26 November 2007


I wrote my family this email to update them on my Thanksgiving, and it occurred to me that it is a fairly thorough account of my Turkey Day going-ons. So, for your enjoyment, my email to my family!

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Dear family,

As Thanksgiving is a family holiday, I thought I would email y'all to update you on my holiday and on my life here. (I've been very bad about doing this for most of you, I know. For those of you who are inclined, check out my blog at http://furrst.blogspot.com. I update it about once a week with various anecdotes.)

After three months of being here, I can finally say that I am starting to feel confident enough to go out and about on my own without too many worries. This past weekend, for example, I traveled by myself some three hours (a bit by bike, much more by train) to visit a friend in the northern part of my prefecture for a Thanksgiving dinner. She is another WashU graduate who was very good friends with one of my suite-mates sophomore year, and lived with my freshman/sophomore year roommate for a summer. In short, she was someone of whom I knew, but with whom I never really was friends before now.

All of the Americans lucked out - Japan has a national holiday on the Friday after Thanksgiving (their version of Labor Day), so we were able to celebrate Thanksgiving with friends, albeit a day late. Amy's Thanksgiving dinner was impressively close to one we could have had state-side, featuring a turkey, cranberry sauce, mashed potatoes, dressing (not cornbread-based, sadly, though we did have cornbread), and even pumpkin pies. There were eight of us there all together, which made for a very nice gathering. Amy, as hostess, was head chef, but her mind was occupied with cooking the stuffing, which is, as many of the Forrests know, an engrossing task. Amusingly enough, I became the secondary chef for the whole affair, most likely because I came to the party armed with the spices Del Ray [my godmother] gave me. (They were a huuuuge hit, Del! Thank you again!) This left me to make the mashed potatoes (of which Brian [my uncle] would have been immensely proud), make the salad, and assign tasks to anyone with idle hands. The whole thing went off well, despite their being too many cooks for the small kitchen, and we had a great dinner.
As a side note, Japan *did* make a few contributions to our meal - the stuffing featured shitake mushrooms, and many of us were eating our dinners with chopsticks.

Things became a little tougher for the ride home. I have had a cold for the past week, which has mostly shown itself in the form of sinus congestion. On Saturday, however, I awoke to find that I had no voice whatsoever. Most of the time, I lose my voice enough to where I can't speak *well*, but I can still speak. I was not so fortunate this time: my voice was *completely* gone. That made traveling back a little harder, though I managed it without too much trouble.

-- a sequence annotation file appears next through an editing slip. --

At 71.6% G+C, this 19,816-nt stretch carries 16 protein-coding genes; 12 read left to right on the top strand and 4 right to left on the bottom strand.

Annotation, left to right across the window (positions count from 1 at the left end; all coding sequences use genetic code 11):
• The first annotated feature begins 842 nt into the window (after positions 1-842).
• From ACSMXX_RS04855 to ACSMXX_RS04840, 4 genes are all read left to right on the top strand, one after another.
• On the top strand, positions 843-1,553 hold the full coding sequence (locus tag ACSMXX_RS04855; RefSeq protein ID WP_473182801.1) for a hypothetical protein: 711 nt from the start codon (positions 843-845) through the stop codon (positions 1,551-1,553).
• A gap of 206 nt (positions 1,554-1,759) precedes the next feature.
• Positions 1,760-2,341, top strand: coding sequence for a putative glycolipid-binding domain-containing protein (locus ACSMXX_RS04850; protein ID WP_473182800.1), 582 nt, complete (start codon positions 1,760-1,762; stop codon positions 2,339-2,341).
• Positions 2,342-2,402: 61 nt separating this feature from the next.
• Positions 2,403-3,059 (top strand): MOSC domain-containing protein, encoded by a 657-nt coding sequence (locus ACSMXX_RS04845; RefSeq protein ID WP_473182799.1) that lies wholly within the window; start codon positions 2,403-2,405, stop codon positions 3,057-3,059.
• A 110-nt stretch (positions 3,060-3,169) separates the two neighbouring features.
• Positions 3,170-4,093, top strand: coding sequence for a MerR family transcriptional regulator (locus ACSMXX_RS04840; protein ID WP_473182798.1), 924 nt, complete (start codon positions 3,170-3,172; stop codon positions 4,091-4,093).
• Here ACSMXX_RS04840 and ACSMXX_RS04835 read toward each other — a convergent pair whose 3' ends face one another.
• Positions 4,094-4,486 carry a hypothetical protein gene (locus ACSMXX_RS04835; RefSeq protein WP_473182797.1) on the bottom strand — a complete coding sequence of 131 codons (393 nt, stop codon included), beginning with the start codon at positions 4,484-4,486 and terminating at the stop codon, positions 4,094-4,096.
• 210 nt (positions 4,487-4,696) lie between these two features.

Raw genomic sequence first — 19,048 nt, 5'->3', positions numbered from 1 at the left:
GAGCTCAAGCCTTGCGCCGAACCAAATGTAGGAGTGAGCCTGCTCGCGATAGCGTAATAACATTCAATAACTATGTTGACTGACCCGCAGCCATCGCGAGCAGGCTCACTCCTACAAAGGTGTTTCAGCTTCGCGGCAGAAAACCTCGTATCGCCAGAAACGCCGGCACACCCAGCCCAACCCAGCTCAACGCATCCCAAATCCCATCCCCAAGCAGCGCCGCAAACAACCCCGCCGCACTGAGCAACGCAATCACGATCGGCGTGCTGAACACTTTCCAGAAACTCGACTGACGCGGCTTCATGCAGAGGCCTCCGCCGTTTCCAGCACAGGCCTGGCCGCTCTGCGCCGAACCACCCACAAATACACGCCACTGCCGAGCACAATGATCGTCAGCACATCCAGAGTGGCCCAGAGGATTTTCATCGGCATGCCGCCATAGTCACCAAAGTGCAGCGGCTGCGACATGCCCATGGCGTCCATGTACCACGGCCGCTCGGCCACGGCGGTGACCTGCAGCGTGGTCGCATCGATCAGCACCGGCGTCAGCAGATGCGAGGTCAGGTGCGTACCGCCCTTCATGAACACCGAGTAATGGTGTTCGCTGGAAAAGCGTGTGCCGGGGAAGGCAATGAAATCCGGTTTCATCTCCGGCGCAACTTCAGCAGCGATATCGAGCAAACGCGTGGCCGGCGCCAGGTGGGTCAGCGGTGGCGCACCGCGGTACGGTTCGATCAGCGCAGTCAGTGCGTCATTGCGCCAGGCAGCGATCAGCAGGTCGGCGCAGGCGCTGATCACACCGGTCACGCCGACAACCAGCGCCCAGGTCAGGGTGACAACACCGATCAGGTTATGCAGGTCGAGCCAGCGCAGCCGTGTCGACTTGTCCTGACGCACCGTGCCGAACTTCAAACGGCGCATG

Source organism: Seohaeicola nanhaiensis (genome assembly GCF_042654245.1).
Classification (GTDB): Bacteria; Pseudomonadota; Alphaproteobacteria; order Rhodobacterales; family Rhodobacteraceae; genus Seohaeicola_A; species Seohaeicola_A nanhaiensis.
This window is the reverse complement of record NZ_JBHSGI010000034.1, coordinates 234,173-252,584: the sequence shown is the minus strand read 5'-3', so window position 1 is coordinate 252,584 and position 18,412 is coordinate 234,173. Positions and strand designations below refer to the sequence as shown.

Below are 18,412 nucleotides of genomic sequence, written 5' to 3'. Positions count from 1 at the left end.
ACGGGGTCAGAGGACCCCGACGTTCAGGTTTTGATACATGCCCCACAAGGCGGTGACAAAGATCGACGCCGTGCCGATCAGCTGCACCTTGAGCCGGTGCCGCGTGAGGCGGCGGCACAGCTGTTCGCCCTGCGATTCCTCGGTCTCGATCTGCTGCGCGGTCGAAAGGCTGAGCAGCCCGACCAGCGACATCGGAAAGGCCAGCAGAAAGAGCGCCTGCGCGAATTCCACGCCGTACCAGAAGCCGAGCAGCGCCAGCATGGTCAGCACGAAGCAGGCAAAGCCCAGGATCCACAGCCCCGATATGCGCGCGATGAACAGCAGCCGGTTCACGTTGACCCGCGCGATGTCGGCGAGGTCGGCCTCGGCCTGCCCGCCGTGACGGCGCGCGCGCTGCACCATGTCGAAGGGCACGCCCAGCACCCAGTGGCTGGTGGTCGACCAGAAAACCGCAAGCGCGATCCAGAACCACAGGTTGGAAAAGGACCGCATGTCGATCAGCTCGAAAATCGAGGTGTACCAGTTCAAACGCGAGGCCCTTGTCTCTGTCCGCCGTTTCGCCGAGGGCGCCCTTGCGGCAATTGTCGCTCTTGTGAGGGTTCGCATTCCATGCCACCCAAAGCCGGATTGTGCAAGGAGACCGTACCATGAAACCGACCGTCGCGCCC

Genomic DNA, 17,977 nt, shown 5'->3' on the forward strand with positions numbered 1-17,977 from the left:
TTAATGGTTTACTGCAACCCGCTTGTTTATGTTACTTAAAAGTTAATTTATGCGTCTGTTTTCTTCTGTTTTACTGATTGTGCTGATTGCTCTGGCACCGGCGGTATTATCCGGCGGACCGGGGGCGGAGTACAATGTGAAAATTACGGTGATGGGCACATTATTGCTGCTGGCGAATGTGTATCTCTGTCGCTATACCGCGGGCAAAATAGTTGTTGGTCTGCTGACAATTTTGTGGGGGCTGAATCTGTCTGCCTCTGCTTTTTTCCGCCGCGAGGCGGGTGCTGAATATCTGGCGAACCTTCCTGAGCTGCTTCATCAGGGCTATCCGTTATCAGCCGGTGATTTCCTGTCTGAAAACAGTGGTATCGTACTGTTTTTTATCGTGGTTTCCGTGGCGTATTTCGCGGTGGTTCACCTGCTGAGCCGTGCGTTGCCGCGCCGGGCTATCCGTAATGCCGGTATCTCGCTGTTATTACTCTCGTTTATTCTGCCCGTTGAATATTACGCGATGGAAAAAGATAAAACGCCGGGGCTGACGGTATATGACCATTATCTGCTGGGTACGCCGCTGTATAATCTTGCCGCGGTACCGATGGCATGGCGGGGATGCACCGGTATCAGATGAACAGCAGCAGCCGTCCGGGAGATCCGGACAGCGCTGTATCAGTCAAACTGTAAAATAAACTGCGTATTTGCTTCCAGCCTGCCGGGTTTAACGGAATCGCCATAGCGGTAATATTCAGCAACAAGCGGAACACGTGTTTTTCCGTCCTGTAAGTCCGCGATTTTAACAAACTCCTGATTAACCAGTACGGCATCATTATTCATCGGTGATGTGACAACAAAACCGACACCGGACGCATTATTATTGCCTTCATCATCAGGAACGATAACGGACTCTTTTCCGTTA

My final bit of Thanksgiving celebration involved, of course, shopping. It wasn't exactly a Black Friday experience, though the nearby mall was very crowded. I bought a few new clothing items from Honey's, which reminds me quite a bit of the clothing store I worked in a few summers ago. It's trendy and fairly inexpensive, both of which suit me. My fashion style here has gone nuts, as I can wear just about anything and have it praised as an interesting, "American" style. Japanese styles, also, are a bit crazy, as having matching colors doesn't seem to be a requirement of fashion here. As far as fitting goes, I'm considered a large here (I've gotten over the "...I'm a WHAT?!" reaction by now), and most pants are too short for me, but I'm fine for shirts, skirts, and jackets. The current fashion here features very high lines and often no waist-distinction, which reminds me every time of Audrey Hepburn-esque styles. (There is a jacket here that I want desperately, not because it is something I can actually wear, but because I'm positive I've seen it in a Hepburn movie.) I'm amused to find that I'm a little too busty for some of these fashions, which has never happened to me in my life. In any case, I still find things that are wonderfully flattering, and I'm really enjoying being able to commit some of my expendable funds on my wardrobe.